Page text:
Numbers alone can be misleading: A case for why hard data is not the whole story of a market.
If you are over the age of 45, you almost certainly have Presbyopia. This is to say that one day you realized it was difficult to read a menu, a receipt, or a label on a product. When this happens, you have two basic choices: buy drugstore reading glasses (“readers”) or get Progressives — “bifocal eyeglasses without the line”.
Our client was the global leader in eye health and corrective eyewear. When the technology for Progressive lenses was pioneered in 1959, so-called Baby Boomers were not yet a cohort. Fast forward to the 2000s and the client’s predictive revenue model was red hot with the promise of millions of adults aging into the sweet spot. A robust pipeline was built in anticipation of the demand. However, by 2010, sales were falling short. Humans weren’t behaving like the numbers said they would.
If Boomers are largely educated and affluent, and eyes are at the top of the health priority list (as industry research suggested), why were so many people opting for inferior $12 reading glasses instead of filling a prescription to wear Progressives — a much better technology?
What were the obstacles? Procrastination? Cultural stigma? Misinformation? Something else?
This study consisted of two phases: videotaped ethnographic research with Boomers who use corrective vision (Consumers) and videotaped one-one-interviews with subject matter experts.
Consumer study involved in-depth in-home interviews with individuals and couples across the U.S. Each participant also completed a workbook prior to the interview.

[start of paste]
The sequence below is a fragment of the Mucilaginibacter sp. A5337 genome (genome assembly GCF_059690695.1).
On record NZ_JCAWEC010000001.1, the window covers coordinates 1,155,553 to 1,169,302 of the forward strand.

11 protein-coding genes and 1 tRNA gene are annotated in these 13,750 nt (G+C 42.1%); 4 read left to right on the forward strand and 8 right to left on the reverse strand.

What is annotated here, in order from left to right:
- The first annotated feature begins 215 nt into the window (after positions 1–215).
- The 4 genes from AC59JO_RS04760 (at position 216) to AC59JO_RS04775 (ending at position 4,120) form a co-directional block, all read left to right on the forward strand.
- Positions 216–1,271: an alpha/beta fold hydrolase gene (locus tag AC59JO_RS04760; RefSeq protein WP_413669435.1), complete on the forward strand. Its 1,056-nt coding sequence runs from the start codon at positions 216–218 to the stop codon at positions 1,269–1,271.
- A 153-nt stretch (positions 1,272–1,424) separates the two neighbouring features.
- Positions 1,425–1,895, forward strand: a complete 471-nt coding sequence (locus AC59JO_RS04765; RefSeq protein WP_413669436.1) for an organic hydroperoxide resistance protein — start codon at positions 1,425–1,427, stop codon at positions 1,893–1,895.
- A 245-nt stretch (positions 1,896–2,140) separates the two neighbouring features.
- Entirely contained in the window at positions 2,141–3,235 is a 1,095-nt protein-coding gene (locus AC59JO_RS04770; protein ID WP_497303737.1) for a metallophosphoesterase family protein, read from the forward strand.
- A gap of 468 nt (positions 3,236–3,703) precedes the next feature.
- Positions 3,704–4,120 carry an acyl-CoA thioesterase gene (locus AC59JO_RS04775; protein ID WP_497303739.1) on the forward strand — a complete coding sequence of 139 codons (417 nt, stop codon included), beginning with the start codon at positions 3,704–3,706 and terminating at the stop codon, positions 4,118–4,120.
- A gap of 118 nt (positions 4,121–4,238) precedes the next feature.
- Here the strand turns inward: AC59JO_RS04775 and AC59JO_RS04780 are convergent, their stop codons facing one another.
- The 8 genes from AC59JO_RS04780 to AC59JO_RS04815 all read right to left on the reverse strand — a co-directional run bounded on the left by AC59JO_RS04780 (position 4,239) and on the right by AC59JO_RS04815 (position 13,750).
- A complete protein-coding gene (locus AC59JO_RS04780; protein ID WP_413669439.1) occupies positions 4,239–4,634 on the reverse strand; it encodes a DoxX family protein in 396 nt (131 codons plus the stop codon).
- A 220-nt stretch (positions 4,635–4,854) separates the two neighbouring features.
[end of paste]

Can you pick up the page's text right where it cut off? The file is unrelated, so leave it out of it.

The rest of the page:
Our experts represented academic specialties in procrastination, aging, sexuality, and epistemology. We also included a Hollywood film archivist to inform cultural understanding of historical use of eyewear props to create character shorthand (e.g. “the nerd”, “the coolcat”).
A pattern quickly emerged in our Consumer data: Boomers who required corrective eyewear as children and adolescents were intensely more opposed to Progressives in middle age than those who began wearing glasses as young adults.
Those opposed to Progressives told of painful childhood memories being teased and feeling “different”. Men were called “4 eyes” and women recalled hearing “boys don’t make passes at girls who wear glasses”. Equally, those who wore glasses as children spoke rapturously of the day they could be fitted for contact lenses. This event was a milestone in their confidence, perceived sexual desirability, and sense of fitting in. All critical things for teenagers.
Probing this pattern further with our Experts, we uncovered aggravating influences. Teen years are highly formative for identity and sexual awareness. In the late 50s through early 70s (when Boomers were teens), eyeglasses were popularly used in entertainment and advertising as a way to signal a nerd, a curmudgeon, or an ugly duckling. (Old contact lens advertising reinforced this stigma.)
Additionally, these same Boomers presently experience aging/menopause in a time of “60 is the new 40”, Botox, and Viagra. This is a wholly new pressure for people to look younger than they are and telegraph virility and fertility longer than any generation before them. This pressure on Boomers, and obsession with youthful appearance, is unprecedented.
Despite their understanding that Progressives offer a simpler, healthier, and more accurate vision solution, these Boomers perceived the contact lens/reader combo as a more desirable way to feel in control of their social-esteem (how others saw them). This lay at the heart of their hesitation and procrastination to fill the Progressives prescription; the reason the predictive data models failed our client.
Our findings encouraged the client to shift their thinking about Progressives as a rational decision to one of an emotional decision. We recommended various strategic marketing alliances that could help position Progressives within fashion and beauty contexts and leverage cultural currency through celebrity and product placement.
Most importantly, we pointed the client toward a new training paradigm for their distribution channel of eye health professionals and opticians that was based on greater emotional sensitivity: observing emotional cues of middle aged patients, how to talk to them about aging with confidence, and have empathy for them.